Exhibitor Lauren Hoffman, marketing coordinator of Douglas Lighting Controls, said this LFI boasted a definite upsurge in traffic and energy, compared with the last time the event converged in Las Vegas.

“There’s a really good turn out this year and a lot of new and exciting products that people are showcasing,” Hoffman said.

She added, “We’ve been exhibiting at this show for the last 15 years, and I think the traffic has been the strongest this year, compared to Las Vegas two years ago.”

Attendee Steven Thren, electrical designer of Henneman Engineering, said LFI was always a valuable show for him and his company, especially for finding new, cutting-edge products and applications.  

“I’m here to see what new products are out and available,” Henneman said. “You never know what you’re looking for until you see it – you might find a product you might be able to use that you haven’t used before.”

LIGHTFAIR International will return April 21-25 to the Pennsylvania Convention Center in Philadelphia.

Add new comment

Partner Voices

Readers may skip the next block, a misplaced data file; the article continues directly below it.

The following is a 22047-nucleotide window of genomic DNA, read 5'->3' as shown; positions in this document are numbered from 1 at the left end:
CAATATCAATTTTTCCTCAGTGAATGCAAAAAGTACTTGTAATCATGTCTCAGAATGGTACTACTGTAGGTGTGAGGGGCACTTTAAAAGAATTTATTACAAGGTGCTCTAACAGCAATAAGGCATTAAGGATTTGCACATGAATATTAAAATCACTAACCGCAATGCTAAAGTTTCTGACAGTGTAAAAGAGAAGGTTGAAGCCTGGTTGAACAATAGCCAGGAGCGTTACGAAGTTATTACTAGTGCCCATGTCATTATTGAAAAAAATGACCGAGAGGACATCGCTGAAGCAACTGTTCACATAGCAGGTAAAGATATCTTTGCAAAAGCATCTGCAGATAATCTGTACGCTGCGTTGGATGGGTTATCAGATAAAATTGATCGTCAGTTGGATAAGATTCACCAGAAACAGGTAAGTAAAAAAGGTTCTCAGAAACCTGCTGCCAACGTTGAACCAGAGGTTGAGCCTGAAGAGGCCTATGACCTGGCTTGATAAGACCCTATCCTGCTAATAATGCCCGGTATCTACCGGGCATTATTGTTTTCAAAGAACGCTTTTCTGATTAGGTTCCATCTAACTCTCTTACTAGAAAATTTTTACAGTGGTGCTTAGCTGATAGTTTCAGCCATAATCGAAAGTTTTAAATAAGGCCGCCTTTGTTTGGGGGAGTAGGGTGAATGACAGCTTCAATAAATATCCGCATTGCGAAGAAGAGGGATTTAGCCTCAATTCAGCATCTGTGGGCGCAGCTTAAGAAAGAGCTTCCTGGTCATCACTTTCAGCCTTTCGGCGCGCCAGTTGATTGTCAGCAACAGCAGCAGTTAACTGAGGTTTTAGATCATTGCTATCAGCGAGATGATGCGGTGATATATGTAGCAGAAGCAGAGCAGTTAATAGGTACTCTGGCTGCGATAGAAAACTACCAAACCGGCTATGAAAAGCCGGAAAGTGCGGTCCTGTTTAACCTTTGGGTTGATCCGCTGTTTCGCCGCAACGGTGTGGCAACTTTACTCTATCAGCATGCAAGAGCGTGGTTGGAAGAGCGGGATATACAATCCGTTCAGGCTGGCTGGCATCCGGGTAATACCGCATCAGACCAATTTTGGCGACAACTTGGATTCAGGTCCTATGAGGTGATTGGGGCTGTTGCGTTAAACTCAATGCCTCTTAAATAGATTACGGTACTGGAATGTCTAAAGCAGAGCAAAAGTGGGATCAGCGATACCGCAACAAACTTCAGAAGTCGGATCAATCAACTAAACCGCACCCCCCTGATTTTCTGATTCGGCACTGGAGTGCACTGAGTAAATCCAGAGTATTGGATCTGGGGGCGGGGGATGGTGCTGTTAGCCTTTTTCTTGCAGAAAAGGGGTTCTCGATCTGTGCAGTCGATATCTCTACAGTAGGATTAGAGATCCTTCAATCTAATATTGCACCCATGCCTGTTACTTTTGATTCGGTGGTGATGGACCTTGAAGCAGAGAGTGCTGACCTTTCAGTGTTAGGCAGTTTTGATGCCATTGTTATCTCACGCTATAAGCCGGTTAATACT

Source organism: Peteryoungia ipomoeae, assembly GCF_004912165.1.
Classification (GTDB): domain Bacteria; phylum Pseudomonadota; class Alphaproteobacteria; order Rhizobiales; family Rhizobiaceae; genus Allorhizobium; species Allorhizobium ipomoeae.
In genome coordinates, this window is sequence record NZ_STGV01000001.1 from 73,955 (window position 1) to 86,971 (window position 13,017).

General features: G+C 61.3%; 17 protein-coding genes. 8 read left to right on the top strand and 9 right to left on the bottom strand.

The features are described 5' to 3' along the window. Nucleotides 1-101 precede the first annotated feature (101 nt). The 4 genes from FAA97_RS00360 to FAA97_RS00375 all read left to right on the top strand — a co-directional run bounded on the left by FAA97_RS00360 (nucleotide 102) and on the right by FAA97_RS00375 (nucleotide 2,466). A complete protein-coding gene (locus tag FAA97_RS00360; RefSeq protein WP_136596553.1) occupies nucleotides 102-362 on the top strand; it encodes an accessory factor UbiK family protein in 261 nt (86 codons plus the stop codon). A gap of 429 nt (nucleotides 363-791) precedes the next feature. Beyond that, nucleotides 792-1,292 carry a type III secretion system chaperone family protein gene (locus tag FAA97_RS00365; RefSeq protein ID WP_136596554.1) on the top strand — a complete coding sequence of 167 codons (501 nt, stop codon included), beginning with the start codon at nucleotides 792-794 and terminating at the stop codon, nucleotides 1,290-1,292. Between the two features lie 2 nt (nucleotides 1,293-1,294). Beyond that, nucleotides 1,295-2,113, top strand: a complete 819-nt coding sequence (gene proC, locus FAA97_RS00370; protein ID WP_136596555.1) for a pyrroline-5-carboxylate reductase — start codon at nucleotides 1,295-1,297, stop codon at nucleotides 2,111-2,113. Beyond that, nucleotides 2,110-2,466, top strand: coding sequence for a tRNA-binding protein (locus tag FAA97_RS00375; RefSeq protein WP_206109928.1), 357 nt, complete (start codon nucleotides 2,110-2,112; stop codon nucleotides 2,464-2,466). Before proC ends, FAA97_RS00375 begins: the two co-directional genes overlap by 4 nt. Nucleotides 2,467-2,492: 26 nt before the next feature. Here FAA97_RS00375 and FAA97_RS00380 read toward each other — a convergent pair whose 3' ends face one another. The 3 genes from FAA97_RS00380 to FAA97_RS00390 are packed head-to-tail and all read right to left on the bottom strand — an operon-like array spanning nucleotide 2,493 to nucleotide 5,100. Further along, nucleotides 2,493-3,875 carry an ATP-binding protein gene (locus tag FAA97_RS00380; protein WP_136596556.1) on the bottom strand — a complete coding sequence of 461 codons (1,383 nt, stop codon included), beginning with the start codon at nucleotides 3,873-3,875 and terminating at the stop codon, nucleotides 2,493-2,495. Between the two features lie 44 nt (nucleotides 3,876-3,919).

Less than six months ago, Lisa Messina joined the Las Vegas Convention and Visitors Authority (LVCVA) as the first-ever chief sales officer after leading the sales team at Caesars Entertainment. A 12-year Las Vegas resident, Messina is a graduate of Cornell University’s School of Hotel Administration and serves on MPI International’s board of directors. TSNN had a chance to catch up with this dynamic leader and talk to her about her vision for the new role, current shifts in the trade show industry, creating more diversity and equity within the organization, and advice to future female leaders. Lisa Messina, Chief Sales Officer, LVCVA With Las Vegas becoming The Greatest Arena on EarthTM, what are some of the things you’re most excited about in your role? Our team was at The Big Game’s handoff ceremony earlier this month, and I couldn’t help but think, “We’re going to crush it next year!”  These high-profile events and venues not only drive excitement, but also provide unmatched opportunities for event planners. Allegiant Stadium hosts events from 10 to 65,000 people and offers on-field experiences. Formula 1 Grand Prix will take place in Las Vegas in November, after the year-one F1 race, the four-story paddock building will be available for buyouts and will also offer daily ride-along experiences that will be available for groups. And, of course, the MSG Sphere officially announced that it will open in September, ahead of schedule, with a U2 residency. It’s going to be the most technologically advanced venue as far as lighting, sound, feel, and even scent, and it will be available for buyouts and next-level sponsorships inside and outside. There’s no ceiling to what you can do when you’re doing events in Las Vegas.  Allegiant Stadium As the trade show and convention business returns to the pre-pandemic levels, what shifts are you noticing and how do you think they will impact the industry going forward? Our trade show organizers are very focused on driving customer experience. Most of our organizers are reporting stronger exhibitor numbers and increased numbers of new exhibitors, with trade shows proving to be almost or above 2019 levels. Now our organizers are really doubling down on driving attendance and focusing on the data to provide that individualized, customized experience to help attendees meet their goals and get the best value. Some companies continue to be cautiously optimistic with their organizational spend when it comes to sending attendees, but I think it will continue to improve. As the U.S. Travel Association makes more progress on the U.S. visa situation, we also expect a growing influx of international attendees. What are some innovative ways the LVCVA helps trade show and convention organizers deliver the most value for their events? We focus on customer experience in the same way that trade show organizers are thinking about it. We got rave reviews with the West Hall Expansion of the Las Vegas Convention Center (LVCC), so over the next two years, we will be renovating the North and the Central halls, which will include not just the same look and feel, but also the digital experiences that can be leveraged for branding and sponsorship opportunities.  Vegas Loop, the underground transportation system designed by The Boring Company, is also a way we have enhanced the customer experience. Vegas Loop at the LVCC has transported more than 900,000 convention attendees across the campus since its 2021 launch. Last summer, Resorts World and The Boring Company opened the first resort stop at the Resorts World Las Vegas , with plans to expand throughout the resort corridor, including downtown Las Vegas, Allegiant Stadium and Harry Reid International Airport. The LVCVA also purchased the Las Vegas Monorail in 2020, the 3.9-mile-long elevated transportation system that connects eight resorts directly to the convention center campus. This is the only rail system in the world that integrates fares directly into show badges and registration. For trade show organizers, these transportation options mean saving time, money and effort when it comes to moving groups from the hotels to LVCC and around the city. Also, the more we can focus on building the infrastructure around the convention center, the more it supports the customer experience and ultimately supports our trade show organizers. Scheduled to debut in Q4, Fontainebleau Las Vegas will offer 3,700 hotel rooms and 550,000 square feet of meeting and convention space next to LVCC.  What are some of the plans for advancing DEI (diversity, equity and inclusion) within your organization? We’re currently partnering with instead of working with a leading consulting firm, to lay the foundation and create a solid DEI plan and be the leader when it comes to DEI initiatives. The heart of that journey with the consulting firm is also talking to our customers about their strategic approaches to DEI and driving innovation in this space.  What are your favorite ways to recharge? My husband and I have an RV and we’re outdoorsy people. So, while we have over 150,000 world-class hotel rooms and renowned restaurants right outside our doorstep, one of my favorite things to do is get out to Red Rock Canyon, the Valley of Fire, and Lake Mead. Five of the top national parks are within a three-hour drive from Las Vegas, so there’s a lot you can do. We love balancing the energy of Las Vegas with nature, and we’re noticing that a lot of attendees add activities off the Strip when they come here.  Valley of Fire What advice would you give to women following leadership paths in destination marketing? I think it’s about being laser-focused on what you want to accomplish; building a team around you that lifts you and helps you achieve your goals; and being humble and realizing that you do it as a group. No one gets this done alone. Thankfully, there are a lot of women in leadership in this organization, in our customers’ organizations, and in this city that we can be really proud of. We’re a formidable force that is making things happen.   This interview has been edited and condensed. This article is exclusively sponsored by the Las Vegas Convention & Visitors Authority. For more information, visit HERE.